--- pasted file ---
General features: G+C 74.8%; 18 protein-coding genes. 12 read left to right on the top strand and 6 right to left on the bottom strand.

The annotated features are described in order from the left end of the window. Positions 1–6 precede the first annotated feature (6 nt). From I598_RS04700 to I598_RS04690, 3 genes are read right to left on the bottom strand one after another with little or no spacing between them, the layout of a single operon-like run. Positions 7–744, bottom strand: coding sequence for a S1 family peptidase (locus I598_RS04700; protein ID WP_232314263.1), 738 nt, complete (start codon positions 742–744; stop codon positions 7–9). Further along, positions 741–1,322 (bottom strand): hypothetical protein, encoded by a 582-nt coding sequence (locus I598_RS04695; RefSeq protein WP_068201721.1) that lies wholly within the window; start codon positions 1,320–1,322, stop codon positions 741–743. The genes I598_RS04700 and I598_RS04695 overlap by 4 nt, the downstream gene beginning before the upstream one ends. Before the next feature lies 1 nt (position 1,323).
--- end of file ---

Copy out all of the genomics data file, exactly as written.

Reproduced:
General features: G+C 74.8%; 18 protein-coding genes. 12 read left to right on the top strand and 6 right to left on the bottom strand.

The annotated features are described in order from the left end of the window. Positions 1–6 precede the first annotated feature (6 nt). From I598_RS04700 to I598_RS04690, 3 genes are read right to left on the bottom strand one after another with little or no spacing between them, the layout of a single operon-like run. Positions 7–744, bottom strand: coding sequence for a S1 family peptidase (locus I598_RS04700; protein ID WP_232314263.1), 738 nt, complete (start codon positions 742–744; stop codon positions 7–9). Further along, positions 741–1,322 (bottom strand): hypothetical protein, encoded by a 582-nt coding sequence (locus I598_RS04695; RefSeq protein WP_068201721.1) that lies wholly within the window; start codon positions 1,320–1,322, stop codon positions 741–743. The genes I598_RS04700 and I598_RS04695 overlap by 4 nt, the downstream gene beginning before the upstream one ends. Before the next feature lies 1 nt (position 1,323).